Under the Michigan No-Fault Insurance laws, a person who is injured in a motor vehicle accident is entitled to receive attendant care service benefits. Attendant care benefits are benefits paid to a person or agency for attending to the injured person during his or her period of recovery. To qualify for these benefits, the injury victim must have suffered some type of injury that makes these services "necessary" and a physician's script is usually required by the insurance company before payment will be made.
Unlike some No-Fault benefits which are only payable for up to three afters after an accident, attendant care service benefits can be paid over the lifetime of the accident victim. This is often necessary for accident victims who suffer spinal cord injuries and closed head injuries (traumatic brain injuries). Additionally, these services can be provided for twenty-fours hours a day if necessary for the well-being and safety of the patient. Services often include supervision, monitoring, assistance with toileting, administering medication, and other needs.
Who Can Provide Attendant Care Services?
Attendant care benefits can be paid to a home staffing agency, a family member, or any other person providing the serives. Quite often, a family member will provide these services to the accident victim. Many times, this is better for the injured person because a familiar person living in the home is providing the services. In cases involving children, it is often a parent who provides these services.
What Are The Attendant Care Rates In Michigan?
Insurance companies often dispute the rate to be paid for attendant care services, especially when the services are performed by a family member. Rates can range from $8.00/hour to $30.00/hour depending on the level of service provided and the location that services are being provided. A staffing agency using an RN to change dressings and PICC lines would be toward the higher range and a family member essentially "babysitting" the injury victim could be toward the lower range.
What Is The Michigan Law On Determing Attendant Care Rates?
Michigan appellate courts have consistently held that the word "services" in Section 3107(1)(a) includes both skilled and unskilled attendant care and supervision. The appellate decisions have also held that these in-home services can be rendered by family members as long as the service is reasonably necessary.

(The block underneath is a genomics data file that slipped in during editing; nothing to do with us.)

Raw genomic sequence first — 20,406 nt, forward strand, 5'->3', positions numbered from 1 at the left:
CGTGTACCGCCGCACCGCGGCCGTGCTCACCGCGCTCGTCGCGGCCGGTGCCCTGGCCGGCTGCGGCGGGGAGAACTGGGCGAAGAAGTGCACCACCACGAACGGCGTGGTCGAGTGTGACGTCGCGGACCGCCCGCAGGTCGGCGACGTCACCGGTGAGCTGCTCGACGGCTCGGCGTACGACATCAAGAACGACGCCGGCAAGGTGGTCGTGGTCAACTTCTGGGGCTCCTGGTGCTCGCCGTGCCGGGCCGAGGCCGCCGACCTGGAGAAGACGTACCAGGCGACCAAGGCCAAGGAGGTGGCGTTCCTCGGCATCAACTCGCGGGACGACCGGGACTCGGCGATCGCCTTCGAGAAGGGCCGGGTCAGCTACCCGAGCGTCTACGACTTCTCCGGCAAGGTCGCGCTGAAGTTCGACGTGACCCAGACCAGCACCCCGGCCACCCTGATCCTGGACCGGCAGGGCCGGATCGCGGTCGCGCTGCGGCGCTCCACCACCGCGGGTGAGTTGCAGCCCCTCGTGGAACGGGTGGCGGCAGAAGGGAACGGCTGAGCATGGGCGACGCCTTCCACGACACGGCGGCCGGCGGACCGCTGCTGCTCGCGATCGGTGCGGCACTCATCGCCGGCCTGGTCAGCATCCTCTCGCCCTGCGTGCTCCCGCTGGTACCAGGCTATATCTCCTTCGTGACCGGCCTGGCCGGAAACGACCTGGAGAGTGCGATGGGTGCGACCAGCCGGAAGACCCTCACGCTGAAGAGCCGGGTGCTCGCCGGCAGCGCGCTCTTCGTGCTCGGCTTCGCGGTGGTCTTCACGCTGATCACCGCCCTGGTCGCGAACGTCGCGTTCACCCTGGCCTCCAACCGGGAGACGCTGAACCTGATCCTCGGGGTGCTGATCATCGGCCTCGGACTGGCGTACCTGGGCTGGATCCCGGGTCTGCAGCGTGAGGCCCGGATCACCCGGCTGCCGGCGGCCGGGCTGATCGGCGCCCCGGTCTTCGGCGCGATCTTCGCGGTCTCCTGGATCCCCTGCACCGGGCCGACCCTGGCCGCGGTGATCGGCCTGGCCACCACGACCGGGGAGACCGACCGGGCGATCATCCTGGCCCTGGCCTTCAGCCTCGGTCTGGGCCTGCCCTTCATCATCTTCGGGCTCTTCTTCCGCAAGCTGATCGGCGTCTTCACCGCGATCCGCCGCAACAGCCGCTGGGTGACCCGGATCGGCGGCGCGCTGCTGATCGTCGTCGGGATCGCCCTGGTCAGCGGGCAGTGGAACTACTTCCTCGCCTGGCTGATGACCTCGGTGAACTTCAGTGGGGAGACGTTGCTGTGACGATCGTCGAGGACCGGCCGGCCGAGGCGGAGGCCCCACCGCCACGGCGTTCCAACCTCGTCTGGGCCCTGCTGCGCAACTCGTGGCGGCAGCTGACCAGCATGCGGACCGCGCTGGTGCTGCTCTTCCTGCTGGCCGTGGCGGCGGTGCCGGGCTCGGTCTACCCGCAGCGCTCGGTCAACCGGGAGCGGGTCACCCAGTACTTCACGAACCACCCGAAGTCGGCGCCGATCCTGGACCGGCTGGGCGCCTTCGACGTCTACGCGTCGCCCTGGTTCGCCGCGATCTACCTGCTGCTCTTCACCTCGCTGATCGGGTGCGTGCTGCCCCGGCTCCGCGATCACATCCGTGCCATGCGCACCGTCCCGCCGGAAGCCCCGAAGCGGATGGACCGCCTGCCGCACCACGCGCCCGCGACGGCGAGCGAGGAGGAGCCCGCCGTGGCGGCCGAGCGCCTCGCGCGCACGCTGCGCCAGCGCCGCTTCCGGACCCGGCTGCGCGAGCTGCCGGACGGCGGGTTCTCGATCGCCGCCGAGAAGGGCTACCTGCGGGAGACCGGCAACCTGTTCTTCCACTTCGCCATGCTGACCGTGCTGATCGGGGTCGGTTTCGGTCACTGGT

The only consideration is whether the person sustained an injury in a motor vehicle accident that requires attendant care. Once that is established, the insurer is obligated to pay for the attendant care regardless of the identity of the persons rendering the care. These legal principles have been recognized in several Michigan appellate cases including Van Marter v American Fidelity, 114 Mich App 171 (1982); Visconti v DAIIE, 90 Mich App 477 (1979); Manley v DAIIE, 425 Mich 140 (1986); and Sharp v Preferred Risk Mutual Ins Co, 142 Mich App 499 (1985).
In determining what is a "reasonable charge" for family provided attendant care under Section 3107(1)(a), the Michigan appellate courts have stated that the rates charged by commercial agencies for providing in-home health care are relevant. In addition, the extent of the injured victim's disability and the amount of supervision required are also relevant considerations. See Manley v DAIIE, 127 Mich App 455 (1983) and Sharp v Preferred Risk, 142 Mich App 499 (1985).
What To Do If The Insurance Company Is Underpaying Attendant Care Rates?
Many times, the no-fault insurance company will pay attendant care service benefits, but will grossly underpay the proper amount of those benefits. For example, the insurance company will pay the rate of $8.00/hour for 12 hours a day, but should be paying $15.00/hour for 24 hours a day. In these situations, it will be necessary to file a lawsuit against the insurance company. The lawsuit will demand that the insurance company pay the proper rate in the future and pay a lump sum for all of the underpaid benefits for the last twelve months. The suit will also request payment of attorneys fees and costs.
Contact A Michigan Attendant Care Services Lawyer
If your No-Fault insurance company has refused, denied, or underpaid your attendant care service benefits, it is essential that you contact a lawyer immediately to file a lawsuit against the auto insurance company. A delay in contacting a lawyer will not only jeopardize your future rights to payments, but will also damage your ability to recoup unpaid benefits and underpaid benefits in the past.
To best protect your rights or the rights of a car accident victim who requires attendant care service benefits, call our offfice now at (800) 606-1717. We will analyze your case for free and advise you how to proceed. If we accept your case, we will represent you under our No Fee Promise, which means you pay no legal fees unless we get you a settlement.